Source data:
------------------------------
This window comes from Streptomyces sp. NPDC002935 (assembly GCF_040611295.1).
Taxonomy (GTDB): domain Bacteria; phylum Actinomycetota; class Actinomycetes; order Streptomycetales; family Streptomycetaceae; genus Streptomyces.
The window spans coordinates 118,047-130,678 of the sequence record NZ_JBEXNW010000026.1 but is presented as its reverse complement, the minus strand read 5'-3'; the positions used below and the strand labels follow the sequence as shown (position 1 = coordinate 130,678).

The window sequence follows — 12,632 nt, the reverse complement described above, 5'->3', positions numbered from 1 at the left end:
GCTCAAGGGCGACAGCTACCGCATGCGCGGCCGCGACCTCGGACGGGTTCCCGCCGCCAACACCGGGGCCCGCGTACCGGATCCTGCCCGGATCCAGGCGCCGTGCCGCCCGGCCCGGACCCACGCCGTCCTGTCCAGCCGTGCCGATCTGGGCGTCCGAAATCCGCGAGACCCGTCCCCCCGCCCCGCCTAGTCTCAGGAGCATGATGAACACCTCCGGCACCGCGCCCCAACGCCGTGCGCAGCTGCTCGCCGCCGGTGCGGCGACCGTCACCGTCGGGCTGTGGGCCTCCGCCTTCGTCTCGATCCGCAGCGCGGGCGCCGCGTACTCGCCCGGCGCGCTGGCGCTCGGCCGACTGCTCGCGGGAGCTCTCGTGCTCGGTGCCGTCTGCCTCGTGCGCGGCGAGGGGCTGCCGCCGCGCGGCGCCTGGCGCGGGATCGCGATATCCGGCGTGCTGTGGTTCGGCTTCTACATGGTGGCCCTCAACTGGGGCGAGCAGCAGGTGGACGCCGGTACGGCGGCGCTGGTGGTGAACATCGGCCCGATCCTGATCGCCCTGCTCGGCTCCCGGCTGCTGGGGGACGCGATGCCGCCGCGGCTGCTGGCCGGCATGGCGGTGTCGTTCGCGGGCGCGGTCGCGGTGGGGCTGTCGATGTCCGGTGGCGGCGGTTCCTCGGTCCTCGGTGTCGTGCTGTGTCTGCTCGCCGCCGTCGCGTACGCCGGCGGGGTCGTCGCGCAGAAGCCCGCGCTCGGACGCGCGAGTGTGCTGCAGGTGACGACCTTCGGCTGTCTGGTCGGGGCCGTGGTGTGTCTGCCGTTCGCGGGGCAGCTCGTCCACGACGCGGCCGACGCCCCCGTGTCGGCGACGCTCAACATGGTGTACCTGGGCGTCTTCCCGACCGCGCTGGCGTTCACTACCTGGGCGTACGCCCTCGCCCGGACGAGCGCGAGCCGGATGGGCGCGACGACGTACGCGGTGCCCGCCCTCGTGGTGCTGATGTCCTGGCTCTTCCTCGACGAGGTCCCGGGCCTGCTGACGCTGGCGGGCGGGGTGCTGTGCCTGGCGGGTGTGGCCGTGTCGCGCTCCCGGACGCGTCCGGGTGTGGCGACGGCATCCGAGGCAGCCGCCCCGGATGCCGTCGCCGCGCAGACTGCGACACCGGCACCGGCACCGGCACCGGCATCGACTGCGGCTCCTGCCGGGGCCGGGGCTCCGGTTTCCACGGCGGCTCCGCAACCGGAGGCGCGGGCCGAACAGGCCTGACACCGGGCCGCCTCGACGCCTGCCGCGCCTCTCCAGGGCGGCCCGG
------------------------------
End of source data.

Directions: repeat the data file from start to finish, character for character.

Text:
This window comes from Streptomyces sp. NPDC002935 (assembly GCF_040611295.1).
Taxonomy (GTDB): domain Bacteria; phylum Actinomycetota; class Actinomycetes; order Streptomycetales; family Streptomycetaceae; genus Streptomyces.
The window spans coordinates 118,047-130,678 of the sequence record NZ_JBEXNW010000026.1 but is presented as its reverse complement, the minus strand read 5'-3'; the positions used below and the strand labels follow the sequence as shown (position 1 = coordinate 130,678).

The window sequence follows — 12,632 nt, the reverse complement described above, 5'->3', positions numbered from 1 at the left end:
GCTCAAGGGCGACAGCTACCGCATGCGCGGCCGCGACCTCGGACGGGTTCCCGCCGCCAACACCGGGGCCCGCGTACCGGATCCTGCCCGGATCCAGGCGCCGTGCCGCCCGGCCCGGACCCACGCCGTCCTGTCCAGCCGTGCCGATCTGGGCGTCCGAAATCCGCGAGACCCGTCCCCCCGCCCCGCCTAGTCTCAGGAGCATGATGAACACCTCCGGCACCGCGCCCCAACGCCGTGCGCAGCTGCTCGCCGCCGGTGCGGCGACCGTCACCGTCGGGCTGTGGGCCTCCGCCTTCGTCTCGATCCGCAGCGCGGGCGCCGCGTACTCGCCCGGCGCGCTGGCGCTCGGCCGACTGCTCGCGGGAGCTCTCGTGCTCGGTGCCGTCTGCCTCGTGCGCGGCGAGGGGCTGCCGCCGCGCGGCGCCTGGCGCGGGATCGCGATATCCGGCGTGCTGTGGTTCGGCTTCTACATGGTGGCCCTCAACTGGGGCGAGCAGCAGGTGGACGCCGGTACGGCGGCGCTGGTGGTGAACATCGGCCCGATCCTGATCGCCCTGCTCGGCTCCCGGCTGCTGGGGGACGCGATGCCGCCGCGGCTGCTGGCCGGCATGGCGGTGTCGTTCGCGGGCGCGGTCGCGGTGGGGCTGTCGATGTCCGGTGGCGGCGGTTCCTCGGTCCTCGGTGTCGTGCTGTGTCTGCTCGCCGCCGTCGCGTACGCCGGCGGGGTCGTCGCGCAGAAGCCCGCGCTCGGACGCGCGAGTGTGCTGCAGGTGACGACCTTCGGCTGTCTGGTCGGGGCCGTGGTGTGTCTGCCGTTCGCGGGGCAGCTCGTCCACGACGCGGCCGACGCCCCCGTGTCGGCGACGCTCAACATGGTGTACCTGGGCGTCTTCCCGACCGCGCTGGCGTTCACTACCTGGGCGTACGCCCTCGCCCGGACGAGCGCGAGCCGGATGGGCGCGACGACGTACGCGGTGCCCGCCCTCGTGGTGCTGATGTCCTGGCTCTTCCTCGACGAGGTCCCGGGCCTGCTGACGCTGGCGGGCGGGGTGCTGTGCCTGGCGGGTGTGGCCGTGTCGCGCTCCCGGACGCGTCCGGGTGTGGCGACGGCATCCGAGGCAGCCGCCCCGGATGCCGTCGCCGCGCAGACTGCGACACCGGCACCGGCACCGGCACCGGCATCGACTGCGGCTCCTGCCGGGGCCGGGGCTCCGGTTTCCACGGCGGCTCCGCAACCGGAGGCGCGGGCCGAACAGGCCTGACACCGGGCCGCCTCGACGCCTGCCGCGCCTCTCCAGGGCGGCCCGG